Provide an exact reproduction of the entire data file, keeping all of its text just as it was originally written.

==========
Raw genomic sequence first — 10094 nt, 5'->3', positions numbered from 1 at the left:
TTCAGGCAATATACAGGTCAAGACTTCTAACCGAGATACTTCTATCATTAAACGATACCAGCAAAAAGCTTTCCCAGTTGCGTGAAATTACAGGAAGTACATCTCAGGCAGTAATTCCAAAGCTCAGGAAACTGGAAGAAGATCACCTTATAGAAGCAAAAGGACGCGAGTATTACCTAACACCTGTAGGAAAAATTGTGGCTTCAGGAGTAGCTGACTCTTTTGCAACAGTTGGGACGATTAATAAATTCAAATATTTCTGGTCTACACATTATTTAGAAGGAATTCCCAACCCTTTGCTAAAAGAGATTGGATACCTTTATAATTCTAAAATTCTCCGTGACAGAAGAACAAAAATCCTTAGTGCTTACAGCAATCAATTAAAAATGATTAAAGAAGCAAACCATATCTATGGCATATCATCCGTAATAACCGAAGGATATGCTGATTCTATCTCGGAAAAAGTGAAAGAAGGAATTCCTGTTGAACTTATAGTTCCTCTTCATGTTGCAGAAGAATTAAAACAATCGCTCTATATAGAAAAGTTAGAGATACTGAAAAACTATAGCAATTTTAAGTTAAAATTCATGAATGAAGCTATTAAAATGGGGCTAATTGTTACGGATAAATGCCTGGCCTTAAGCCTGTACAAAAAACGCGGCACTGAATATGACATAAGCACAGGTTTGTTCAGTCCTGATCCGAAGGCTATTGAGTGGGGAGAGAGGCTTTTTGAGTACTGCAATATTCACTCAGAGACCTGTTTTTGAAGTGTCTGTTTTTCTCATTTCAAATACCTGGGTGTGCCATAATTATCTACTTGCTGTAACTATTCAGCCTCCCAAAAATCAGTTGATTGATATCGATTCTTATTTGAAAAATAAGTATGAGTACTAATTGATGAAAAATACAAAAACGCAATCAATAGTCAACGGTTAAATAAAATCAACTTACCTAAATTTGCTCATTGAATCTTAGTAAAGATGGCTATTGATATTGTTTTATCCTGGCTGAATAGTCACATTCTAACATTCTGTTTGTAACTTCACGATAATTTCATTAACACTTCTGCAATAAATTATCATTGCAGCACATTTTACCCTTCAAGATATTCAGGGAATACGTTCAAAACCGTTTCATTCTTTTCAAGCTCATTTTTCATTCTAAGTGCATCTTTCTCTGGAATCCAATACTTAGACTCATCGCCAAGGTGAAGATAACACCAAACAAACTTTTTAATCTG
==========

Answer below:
Raw genomic sequence first — 10094 nt, 5'->3', positions numbered from 1 at the left:
TTCAGGCAATATACAGGTCAAGACTTCTAACCGAGATACTTCTATCATTAAACGATACCAGCAAAAAGCTTTCCCAGTTGCGTGAAATTACAGGAAGTACATCTCAGGCAGTAATTCCAAAGCTCAGGAAACTGGAAGAAGATCACCTTATAGAAGCAAAAGGACGCGAGTATTACCTAACACCTGTAGGAAAAATTGTGGCTTCAGGAGTAGCTGACTCTTTTGCAACAGTTGGGACGATTAATAAATTCAAATATTTCTGGTCTACACATTATTTAGAAGGAATTCCCAACCCTTTGCTAAAAGAGATTGGATACCTTTATAATTCTAAAATTCTCCGTGACAGAAGAACAAAAATCCTTAGTGCTTACAGCAATCAATTAAAAATGATTAAAGAAGCAAACCATATCTATGGCATATCATCCGTAATAACCGAAGGATATGCTGATTCTATCTCGGAAAAAGTGAAAGAAGGAATTCCTGTTGAACTTATAGTTCCTCTTCATGTTGCAGAAGAATTAAAACAATCGCTCTATATAGAAAAGTTAGAGATACTGAAAAACTATAGCAATTTTAAGTTAAAATTCATGAATGAAGCTATTAAAATGGGGCTAATTGTTACGGATAAATGCCTGGCCTTAAGCCTGTACAAAAAACGCGGCACTGAATATGACATAAGCACAGGTTTGTTCAGTCCTGATCCGAAGGCTATTGAGTGGGGAGAGAGGCTTTTTGAGTACTGCAATATTCACTCAGAGACCTGTTTTTGAAGTGTCTGTTTTTCTCATTTCAAATACCTGGGTGTGCCATAATTATCTACTTGCTGTAACTATTCAGCCTCCCAAAAATCAGTTGATTGATATCGATTCTTATTTGAAAAATAAGTATGAGTACTAATTGATGAAAAATACAAAAACGCAATCAATAGTCAACGGTTAAATAAAATCAACTTACCTAAATTTGCTCATTGAATCTTAGTAAAGATGGCTATTGATATTGTTTTATCCTGGCTGAATAGTCACATTCTAACATTCTGTTTGTAACTTCACGATAATTTCATTAACACTTCTGCAATAAATTATCATTGCAGCACATTTTACCCTTCAAGATATTCAGGGAATACGTTCAAAACCGTTTCATTCTTTTCAAGCTCATTTTTCATTCTAAGTGCATCTTTCTCTGGAATCCAATACTTAGACTCATCGCCAAGGTGAAGATAACACCAAACAAACTTTTTAATCTG